In exclusive interviews with various flies on the wall, Bleacher Report was able to piece together additional information to provide a background to determine how the troubles between Brett Favre and the Green Bay Packers developed. I have reconstructed the timeline of events based on those reports.
March 1, 2008: Favre calls Ted Thompson to tell him he wants Randy Moss to be signed. "If not, I will know you are not trying to get me the personnel I need, and I'm not sure I want to stay in that situation," he declared.
There are no reports out of flies in Green Bay, since at that time of the year it is still too cold and they are dormant. However, it is believed by one fly he could hear Thompson laugh in reply, "Are you serious?! Do you think we would take on that headache long-term just so you will maybe play another year or two? Even the fans wouldn't be on your side with this one--they hate him!" After that, the phone call abruptly
March 4, 2008: After Moss re-signs with New England, Favre calls Thompson several times, always hanging up without speaking about ten seconds later. The last time he calls and says, "call me back and let me know what you will do to entice me to come back, or I'll have to retire by the end of the week." He then hangs up the phone. There are no return calls.
March 6, 2008: Favre announces his retirement, and everyone publicly expresses sorrow that an era is coming to an end. It is reported by a fly in Kiln that Favre later tells his wife, "I know I heard cork pop in Thompson's office."
April 26, 2008: Coach Mike McCarthy tells Thompson, "You better get me somebody else. Aaron is great and all, but he gets hurt at the drop of a feather. I need some insurance if I'm gonna be expected to win a title!" Thompson promptly drafts Brian Brohm.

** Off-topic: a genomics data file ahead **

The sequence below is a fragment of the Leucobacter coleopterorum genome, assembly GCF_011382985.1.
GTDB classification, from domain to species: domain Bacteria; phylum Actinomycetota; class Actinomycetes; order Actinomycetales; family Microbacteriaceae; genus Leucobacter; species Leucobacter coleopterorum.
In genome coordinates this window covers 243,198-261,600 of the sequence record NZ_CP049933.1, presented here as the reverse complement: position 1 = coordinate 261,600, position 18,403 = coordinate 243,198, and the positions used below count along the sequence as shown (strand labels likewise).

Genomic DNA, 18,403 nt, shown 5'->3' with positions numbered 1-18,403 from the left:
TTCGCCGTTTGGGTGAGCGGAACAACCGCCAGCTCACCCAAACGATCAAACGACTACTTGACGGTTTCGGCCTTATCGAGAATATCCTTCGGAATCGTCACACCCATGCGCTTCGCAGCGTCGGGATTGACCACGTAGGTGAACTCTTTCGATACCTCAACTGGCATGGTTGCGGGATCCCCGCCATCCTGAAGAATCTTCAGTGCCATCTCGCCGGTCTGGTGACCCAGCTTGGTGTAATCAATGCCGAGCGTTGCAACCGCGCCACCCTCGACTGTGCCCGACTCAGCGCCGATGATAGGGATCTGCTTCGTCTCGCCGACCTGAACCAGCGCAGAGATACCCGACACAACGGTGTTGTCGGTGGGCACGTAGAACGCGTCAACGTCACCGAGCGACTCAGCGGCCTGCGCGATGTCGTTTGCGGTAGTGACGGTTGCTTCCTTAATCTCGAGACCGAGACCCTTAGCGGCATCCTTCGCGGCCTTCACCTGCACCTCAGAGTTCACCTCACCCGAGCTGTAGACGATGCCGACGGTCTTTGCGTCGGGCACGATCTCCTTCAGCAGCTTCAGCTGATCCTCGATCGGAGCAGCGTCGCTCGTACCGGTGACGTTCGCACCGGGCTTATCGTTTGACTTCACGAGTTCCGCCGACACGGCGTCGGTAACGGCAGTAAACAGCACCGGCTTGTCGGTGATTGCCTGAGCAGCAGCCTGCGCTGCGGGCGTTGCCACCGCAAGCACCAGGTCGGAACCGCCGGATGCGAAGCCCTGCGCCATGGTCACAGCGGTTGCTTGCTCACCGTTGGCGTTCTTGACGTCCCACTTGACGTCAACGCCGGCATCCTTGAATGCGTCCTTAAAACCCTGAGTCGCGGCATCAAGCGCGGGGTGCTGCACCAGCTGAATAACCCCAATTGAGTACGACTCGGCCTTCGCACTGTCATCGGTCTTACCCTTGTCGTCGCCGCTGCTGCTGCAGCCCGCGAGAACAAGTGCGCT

July 1, 2008: Favre contacts McCarthy, saying "Thompson won't return my calls. I'm sorry I made him mad by retiring, but I thought he needed to know I was serious when I threatened to quit. I didn't know he'd make me follow through on it. Will you talk to him?"
McCarthy replied, "I'll see what I can do, Brett. You know I would like to have you under center, but your return would put us in a difficult place now. We've moved on, and sometimes you can't go back to the way things were."
July 3, 2008: Brett has just seen a History Channel program on guerrilla warfare, and knowing ESPN will just die if they can't talk about Favre, he sends his mother and brother out to do his bidding. Both of them attempt to paint Brett as someone who has kept himself ready to help the Packers and the organization as not wanting the legend who won a championship for them anymore.
July 4, 2008:After not hearing back from either McCarthy or Thompson, Favre is contacted by Roger Goodell, asking how his quest to return is going. "Ted won't return my calls," Brett says.
Goodell says, "since you're the biggest star in the league, it's in our best interests to pay to have the call routed through New York. He'll have to answer it if he thinks it's the league office."
Thompson does answer, but merely promises to call Brett back after he is done with his vacation.
July 7, 2008: Thompson is done with his vacation. Brett stands by the phone, even saying at 8pm, "he just got back. He's probably got a lot of work to do, so he'll be there late." No call.
July 10, 2008: Having still received no call and hearing Packers Vice President in charge of player personnel, Mark Murphy, say that as far as they know Favre is still retired and is not trying to return, he gets on the phone to his agent. “Pull out all the stops,” he tells him.
"What do you think it's going to look like if I make a public statement that you want to come back and they won't let you? Maybe they won't get all those sell-outs. Maybe no one's gonna buy your jersey anymore."
July 11, 2008: Mortensen gets a call from Brett’s agent stating that Brett wants the team to release him.
I want to thank the flies in Kiln, MS and Green Bay, WI for their contributions. There were also two flies in New York, NY, reporting from the draft and league office. In some cases, it took generations of flies meticulously passing on this information from generation to generation, as it was accumulated over the last four-plus months, which is over 30 fly lifetimes!